NJ Considers Tougher Driving Rules for Teens

Lawmakers are reconsidering the bill after the accident this summer in which four teen football players died

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    Following the deaths of four teenage football players this summer in a single-vehicle accident, New Jersey lawmakers are renewing a push for more behind-the-wheel training for new drivers.

    The recommended changes would require new drivers to hold a learning permit longer and log more practice driving hours before getting to drive solo.

    The state has some of the nation's toughest driving laws and uses a tiered licensing system.

    Currently, teens can get a learner's permit at age 16, allowing them to drive under the supervision of a licensed adult after they complete a six-hour driving course. They must have a learner's permit for six months before they can apply for what's known as a graduated driver's license at age 17, which allows them to drive without a chaperone but with only one other person in the car, among other restrictions.

    A bill approved Monday by the Assembly Transportation Committee would require that certified driving instruction be private and one-on-one; extend the permit phase from six months to one year for all new drivers up to age 21; and require all drivers under age 18 to have a parent or other adult complete an approved teen driver orientation program with the teen, either in person or online, before they can get a license.

    Additionally, the state wants to require even more practice hours with a supervising adult sign a log of hours driven to show that the new driver has more behind-the-wheel experience.

    "This legislation provides the missing pieces in New Jersey's teen driver safety puzzle," said Assemblyman John Wisniewski, D-Sayreville, one of the bill sponsors and chairman of the committee. "Not only will these requirements produce better and safer teen drivers, they will help parents feel more at ease when their child gets behind the wheel alone for the first time."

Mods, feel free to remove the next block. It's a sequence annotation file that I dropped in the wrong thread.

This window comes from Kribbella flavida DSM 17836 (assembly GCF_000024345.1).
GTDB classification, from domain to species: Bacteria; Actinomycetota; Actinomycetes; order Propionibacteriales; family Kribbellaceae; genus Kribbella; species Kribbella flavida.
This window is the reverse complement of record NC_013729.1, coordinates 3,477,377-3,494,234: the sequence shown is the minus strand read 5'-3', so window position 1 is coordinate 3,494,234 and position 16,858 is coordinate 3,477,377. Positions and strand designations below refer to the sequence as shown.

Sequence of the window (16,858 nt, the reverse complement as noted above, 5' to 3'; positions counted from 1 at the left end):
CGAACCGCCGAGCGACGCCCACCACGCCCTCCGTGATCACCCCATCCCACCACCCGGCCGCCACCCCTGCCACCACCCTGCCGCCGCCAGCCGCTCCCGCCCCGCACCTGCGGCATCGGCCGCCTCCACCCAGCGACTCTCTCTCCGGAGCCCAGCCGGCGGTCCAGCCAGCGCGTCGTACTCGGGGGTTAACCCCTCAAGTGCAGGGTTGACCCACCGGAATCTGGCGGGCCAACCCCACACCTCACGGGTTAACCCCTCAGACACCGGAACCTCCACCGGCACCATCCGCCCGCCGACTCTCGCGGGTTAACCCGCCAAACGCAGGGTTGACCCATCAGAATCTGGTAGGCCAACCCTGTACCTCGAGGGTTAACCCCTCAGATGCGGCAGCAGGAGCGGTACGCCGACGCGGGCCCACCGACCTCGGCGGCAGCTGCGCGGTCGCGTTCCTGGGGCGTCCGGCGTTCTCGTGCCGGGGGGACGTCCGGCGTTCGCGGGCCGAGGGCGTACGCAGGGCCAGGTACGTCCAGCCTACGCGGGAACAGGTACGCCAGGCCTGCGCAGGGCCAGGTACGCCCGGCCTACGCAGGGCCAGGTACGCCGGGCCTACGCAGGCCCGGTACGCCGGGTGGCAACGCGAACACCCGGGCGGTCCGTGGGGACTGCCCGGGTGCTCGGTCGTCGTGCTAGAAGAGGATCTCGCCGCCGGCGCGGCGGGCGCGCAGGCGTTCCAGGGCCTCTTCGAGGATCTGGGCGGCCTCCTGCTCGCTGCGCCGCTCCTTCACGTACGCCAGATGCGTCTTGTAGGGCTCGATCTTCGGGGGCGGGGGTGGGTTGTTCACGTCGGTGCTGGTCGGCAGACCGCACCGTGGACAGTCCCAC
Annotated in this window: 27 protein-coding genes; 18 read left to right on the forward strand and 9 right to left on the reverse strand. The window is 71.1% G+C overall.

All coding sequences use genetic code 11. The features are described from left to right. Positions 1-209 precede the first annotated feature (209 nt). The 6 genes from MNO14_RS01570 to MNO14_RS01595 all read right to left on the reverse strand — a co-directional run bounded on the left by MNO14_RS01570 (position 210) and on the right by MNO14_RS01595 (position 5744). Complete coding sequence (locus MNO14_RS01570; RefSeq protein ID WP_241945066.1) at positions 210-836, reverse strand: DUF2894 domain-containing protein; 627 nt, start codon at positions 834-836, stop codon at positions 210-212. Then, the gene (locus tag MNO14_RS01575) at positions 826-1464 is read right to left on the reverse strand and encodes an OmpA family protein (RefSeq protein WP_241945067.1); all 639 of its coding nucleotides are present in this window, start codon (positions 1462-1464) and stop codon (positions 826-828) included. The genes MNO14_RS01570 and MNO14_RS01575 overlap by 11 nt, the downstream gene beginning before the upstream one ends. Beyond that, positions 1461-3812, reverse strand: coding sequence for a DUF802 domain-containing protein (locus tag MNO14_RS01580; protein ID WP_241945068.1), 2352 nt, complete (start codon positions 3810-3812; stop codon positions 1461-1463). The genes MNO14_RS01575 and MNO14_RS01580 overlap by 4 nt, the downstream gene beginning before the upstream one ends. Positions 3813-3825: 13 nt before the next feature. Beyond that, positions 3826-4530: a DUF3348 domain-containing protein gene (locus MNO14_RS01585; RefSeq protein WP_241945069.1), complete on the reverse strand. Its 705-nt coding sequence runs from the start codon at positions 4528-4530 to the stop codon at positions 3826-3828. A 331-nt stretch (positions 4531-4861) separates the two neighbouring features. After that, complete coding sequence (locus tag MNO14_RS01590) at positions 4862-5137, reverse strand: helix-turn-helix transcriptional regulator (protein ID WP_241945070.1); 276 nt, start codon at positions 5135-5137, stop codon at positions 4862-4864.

The changes were recommended in a 2008 report by a commission created to study teen driver safety. Some of the other recommendations have already been implemented.

    The legislation was introduced last session but faltered. It saw renewed interest following the death of four teenage football players in a single-vehicle accident over the summer. The driver, 17-year-old Casey Brenner, had a restricted license that allowed him to carry only one passenger unless accompanied by a parent or guardian.

    Brenner was driving the carload of teammates from Mainland Regional High School in Linwood, near Atlantic City, to meet other players at a restaurant to celebrate the last practice of the summer before scrimmages were to start. The eight boys ranged in age from 15 to 17 and were crammed into a seven-seat SUV.

    New Jersey has had a graduated driver's license program for a decade. It was revised in 2009 to limit the number of passengers in order to limit distractions for drivers who don't have a lot of experience on the road.

    Denville Township police chief Christopher Wagner, who teaches driver safety courses, said extending the time required to have a learner's permit for one year will ensure that drivers are exposed to all weather conditions under supervision.

    "Imagine if you get your permit in March or April ... you've never even driven in the snow" before being allowed to drive alone.

    There are some concerns about the legislation, which must still pass the Assembly and state Senate.

    Former New Jersey Highway Traffic Safety director Pam Fischer, who testified before the panel, said afterward that she objects to allowing the orientation class to be done online — something lawmakers wanted to help accommodate busy parents. There are currently no such online providers in the area, Fischer said, and the interaction among parents and young drivers, or parents among other parents, is better in person.

    "That exchange is not going to happen online," Fischer said.